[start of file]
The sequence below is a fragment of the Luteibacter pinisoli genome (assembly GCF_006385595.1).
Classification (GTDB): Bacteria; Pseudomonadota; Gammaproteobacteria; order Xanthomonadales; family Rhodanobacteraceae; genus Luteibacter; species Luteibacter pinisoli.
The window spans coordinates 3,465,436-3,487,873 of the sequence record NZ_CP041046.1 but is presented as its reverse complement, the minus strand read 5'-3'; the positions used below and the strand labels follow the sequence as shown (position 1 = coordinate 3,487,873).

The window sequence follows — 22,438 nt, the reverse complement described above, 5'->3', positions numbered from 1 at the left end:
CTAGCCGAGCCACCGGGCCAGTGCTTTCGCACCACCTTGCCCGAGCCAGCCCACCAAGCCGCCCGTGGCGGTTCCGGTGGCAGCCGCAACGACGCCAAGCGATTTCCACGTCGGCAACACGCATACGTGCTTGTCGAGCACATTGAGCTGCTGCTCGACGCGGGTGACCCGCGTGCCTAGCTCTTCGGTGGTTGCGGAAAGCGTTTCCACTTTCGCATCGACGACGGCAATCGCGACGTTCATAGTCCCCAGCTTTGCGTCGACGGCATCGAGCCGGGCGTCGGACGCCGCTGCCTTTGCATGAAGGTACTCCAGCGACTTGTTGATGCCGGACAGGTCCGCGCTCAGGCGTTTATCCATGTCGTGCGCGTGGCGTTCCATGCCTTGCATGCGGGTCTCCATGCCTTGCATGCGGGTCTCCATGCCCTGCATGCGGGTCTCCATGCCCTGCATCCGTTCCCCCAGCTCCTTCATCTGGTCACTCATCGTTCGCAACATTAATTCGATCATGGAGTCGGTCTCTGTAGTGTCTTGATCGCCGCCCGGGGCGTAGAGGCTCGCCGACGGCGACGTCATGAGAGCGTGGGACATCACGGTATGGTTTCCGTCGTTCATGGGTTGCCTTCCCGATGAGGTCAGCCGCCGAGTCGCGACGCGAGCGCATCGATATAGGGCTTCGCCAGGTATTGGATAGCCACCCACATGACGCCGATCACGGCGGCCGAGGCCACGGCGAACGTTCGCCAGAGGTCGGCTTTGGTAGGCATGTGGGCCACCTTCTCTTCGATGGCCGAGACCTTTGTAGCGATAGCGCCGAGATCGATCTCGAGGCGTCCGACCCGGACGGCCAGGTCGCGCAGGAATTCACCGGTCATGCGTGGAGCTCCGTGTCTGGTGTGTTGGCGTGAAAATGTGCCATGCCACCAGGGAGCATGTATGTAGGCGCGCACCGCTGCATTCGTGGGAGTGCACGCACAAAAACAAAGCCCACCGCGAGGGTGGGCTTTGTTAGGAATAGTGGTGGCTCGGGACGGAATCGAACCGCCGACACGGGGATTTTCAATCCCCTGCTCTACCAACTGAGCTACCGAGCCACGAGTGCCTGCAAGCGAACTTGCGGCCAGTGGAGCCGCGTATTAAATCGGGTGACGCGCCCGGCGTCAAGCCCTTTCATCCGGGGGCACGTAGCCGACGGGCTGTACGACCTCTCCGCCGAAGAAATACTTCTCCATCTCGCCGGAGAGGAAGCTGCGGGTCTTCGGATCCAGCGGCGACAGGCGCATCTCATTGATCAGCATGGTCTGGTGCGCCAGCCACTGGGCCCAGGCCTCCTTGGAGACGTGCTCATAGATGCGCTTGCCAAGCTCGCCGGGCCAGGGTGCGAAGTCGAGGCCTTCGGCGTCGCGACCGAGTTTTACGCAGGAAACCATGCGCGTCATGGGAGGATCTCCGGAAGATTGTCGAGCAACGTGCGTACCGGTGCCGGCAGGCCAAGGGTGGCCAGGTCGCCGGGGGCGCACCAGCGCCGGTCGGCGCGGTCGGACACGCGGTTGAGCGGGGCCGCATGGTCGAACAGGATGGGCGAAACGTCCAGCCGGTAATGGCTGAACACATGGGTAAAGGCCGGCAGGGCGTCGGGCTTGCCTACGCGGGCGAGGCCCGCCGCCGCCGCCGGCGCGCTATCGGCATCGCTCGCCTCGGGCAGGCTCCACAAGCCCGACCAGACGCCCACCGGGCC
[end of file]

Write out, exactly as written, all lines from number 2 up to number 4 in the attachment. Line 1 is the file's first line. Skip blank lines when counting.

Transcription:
Classification (GTDB): Bacteria; Pseudomonadota; Gammaproteobacteria; order Xanthomonadales; family Rhodanobacteraceae; genus Luteibacter; species Luteibacter pinisoli.
The window spans coordinates 3,465,436-3,487,873 of the sequence record NZ_CP041046.1 but is presented as its reverse complement, the minus strand read 5'-3'; the positions used below and the strand labels follow the sequence as shown (position 1 = coordinate 3,487,873).

The window sequence follows — 22,438 nt, the reverse complement described above, 5'->3', positions numbered from 1 at the left end: